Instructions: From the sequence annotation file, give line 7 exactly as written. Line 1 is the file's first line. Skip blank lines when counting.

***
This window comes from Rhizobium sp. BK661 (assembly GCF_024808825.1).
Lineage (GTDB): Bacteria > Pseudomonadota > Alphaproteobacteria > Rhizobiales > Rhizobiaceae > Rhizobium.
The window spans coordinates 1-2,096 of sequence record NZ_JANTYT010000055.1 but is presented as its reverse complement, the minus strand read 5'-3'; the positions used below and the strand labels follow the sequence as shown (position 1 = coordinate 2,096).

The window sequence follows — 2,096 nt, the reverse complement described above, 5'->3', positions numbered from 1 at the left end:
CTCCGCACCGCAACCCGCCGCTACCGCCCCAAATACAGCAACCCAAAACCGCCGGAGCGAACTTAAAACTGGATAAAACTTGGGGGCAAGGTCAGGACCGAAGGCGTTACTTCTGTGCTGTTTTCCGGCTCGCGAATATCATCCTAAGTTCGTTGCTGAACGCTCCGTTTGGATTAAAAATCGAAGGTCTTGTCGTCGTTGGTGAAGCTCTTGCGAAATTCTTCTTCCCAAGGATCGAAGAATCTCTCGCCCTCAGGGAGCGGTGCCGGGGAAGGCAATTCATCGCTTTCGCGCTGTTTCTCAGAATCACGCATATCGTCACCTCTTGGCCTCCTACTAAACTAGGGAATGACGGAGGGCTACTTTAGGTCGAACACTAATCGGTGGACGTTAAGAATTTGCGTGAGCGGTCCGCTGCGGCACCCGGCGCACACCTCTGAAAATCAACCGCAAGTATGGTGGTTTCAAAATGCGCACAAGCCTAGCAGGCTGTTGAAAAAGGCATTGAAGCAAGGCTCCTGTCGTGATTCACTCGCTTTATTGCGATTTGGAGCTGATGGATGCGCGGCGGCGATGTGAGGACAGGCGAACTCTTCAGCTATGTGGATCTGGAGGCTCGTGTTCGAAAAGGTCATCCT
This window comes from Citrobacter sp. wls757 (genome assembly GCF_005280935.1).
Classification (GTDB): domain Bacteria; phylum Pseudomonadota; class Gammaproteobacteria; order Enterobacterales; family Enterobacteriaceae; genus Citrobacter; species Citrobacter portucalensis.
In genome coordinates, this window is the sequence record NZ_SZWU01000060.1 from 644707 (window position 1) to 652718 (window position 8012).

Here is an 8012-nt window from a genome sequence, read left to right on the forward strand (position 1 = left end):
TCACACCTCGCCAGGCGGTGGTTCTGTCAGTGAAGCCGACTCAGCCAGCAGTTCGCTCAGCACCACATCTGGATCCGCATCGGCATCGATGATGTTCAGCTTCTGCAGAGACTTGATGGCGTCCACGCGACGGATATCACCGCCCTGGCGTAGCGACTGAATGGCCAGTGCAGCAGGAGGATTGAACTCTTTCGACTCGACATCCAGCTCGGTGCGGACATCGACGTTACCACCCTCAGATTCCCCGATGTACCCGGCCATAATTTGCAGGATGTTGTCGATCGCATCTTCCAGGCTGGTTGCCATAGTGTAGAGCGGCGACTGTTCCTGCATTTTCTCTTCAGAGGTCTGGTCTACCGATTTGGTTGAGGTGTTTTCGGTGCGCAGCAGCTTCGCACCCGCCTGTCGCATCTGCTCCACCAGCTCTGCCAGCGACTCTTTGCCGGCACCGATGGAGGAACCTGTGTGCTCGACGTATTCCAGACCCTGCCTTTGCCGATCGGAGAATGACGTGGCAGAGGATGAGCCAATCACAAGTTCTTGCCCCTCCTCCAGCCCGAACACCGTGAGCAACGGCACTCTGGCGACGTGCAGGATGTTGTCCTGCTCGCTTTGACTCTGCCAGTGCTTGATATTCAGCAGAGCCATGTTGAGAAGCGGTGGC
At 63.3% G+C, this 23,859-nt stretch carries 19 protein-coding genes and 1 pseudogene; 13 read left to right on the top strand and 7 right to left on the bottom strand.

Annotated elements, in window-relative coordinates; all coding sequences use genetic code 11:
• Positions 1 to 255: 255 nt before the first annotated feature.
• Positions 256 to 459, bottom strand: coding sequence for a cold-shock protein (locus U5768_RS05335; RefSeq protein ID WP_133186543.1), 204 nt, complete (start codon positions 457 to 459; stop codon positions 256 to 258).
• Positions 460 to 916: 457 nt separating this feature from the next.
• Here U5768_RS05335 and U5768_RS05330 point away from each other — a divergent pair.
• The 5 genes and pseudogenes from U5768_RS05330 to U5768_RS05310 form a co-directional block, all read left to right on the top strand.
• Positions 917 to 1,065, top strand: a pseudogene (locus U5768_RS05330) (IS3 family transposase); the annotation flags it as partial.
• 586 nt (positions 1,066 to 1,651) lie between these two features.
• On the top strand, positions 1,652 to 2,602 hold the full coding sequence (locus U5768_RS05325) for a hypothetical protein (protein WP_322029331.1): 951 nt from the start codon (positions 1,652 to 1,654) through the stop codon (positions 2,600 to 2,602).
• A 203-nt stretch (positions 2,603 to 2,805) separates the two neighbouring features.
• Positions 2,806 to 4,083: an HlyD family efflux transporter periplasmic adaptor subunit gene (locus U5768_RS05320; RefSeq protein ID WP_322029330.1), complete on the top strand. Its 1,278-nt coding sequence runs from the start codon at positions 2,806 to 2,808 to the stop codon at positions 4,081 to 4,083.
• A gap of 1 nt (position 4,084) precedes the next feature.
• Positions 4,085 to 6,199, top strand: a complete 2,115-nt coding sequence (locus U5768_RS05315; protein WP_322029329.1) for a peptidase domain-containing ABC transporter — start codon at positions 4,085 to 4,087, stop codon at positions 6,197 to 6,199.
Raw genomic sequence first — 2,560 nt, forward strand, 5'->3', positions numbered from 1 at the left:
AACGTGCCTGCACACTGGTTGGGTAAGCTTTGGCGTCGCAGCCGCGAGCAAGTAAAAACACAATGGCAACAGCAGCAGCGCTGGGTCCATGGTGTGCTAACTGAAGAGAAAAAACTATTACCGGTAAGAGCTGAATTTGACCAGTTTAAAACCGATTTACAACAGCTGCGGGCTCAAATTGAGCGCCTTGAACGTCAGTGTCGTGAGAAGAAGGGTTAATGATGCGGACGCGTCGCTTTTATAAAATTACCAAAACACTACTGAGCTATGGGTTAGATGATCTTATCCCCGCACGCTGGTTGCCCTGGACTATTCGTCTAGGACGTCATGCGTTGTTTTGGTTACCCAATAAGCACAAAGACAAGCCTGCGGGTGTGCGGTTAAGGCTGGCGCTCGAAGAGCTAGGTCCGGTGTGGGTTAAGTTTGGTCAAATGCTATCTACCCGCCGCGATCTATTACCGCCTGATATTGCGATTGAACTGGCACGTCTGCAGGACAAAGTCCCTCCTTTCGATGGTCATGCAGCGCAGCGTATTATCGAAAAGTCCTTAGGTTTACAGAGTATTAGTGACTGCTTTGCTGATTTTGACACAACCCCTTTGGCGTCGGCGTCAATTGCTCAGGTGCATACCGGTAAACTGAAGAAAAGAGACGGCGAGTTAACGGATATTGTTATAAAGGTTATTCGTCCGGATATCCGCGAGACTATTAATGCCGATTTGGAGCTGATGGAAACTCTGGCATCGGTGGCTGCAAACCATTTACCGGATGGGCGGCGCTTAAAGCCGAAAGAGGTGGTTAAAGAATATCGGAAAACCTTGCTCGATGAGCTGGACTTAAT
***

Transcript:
Classification (GTDB): domain Bacteria; phylum Pseudomonadota; class Gammaproteobacteria; order Enterobacterales; family Enterobacteriaceae; genus Citrobacter; species Citrobacter portucalensis.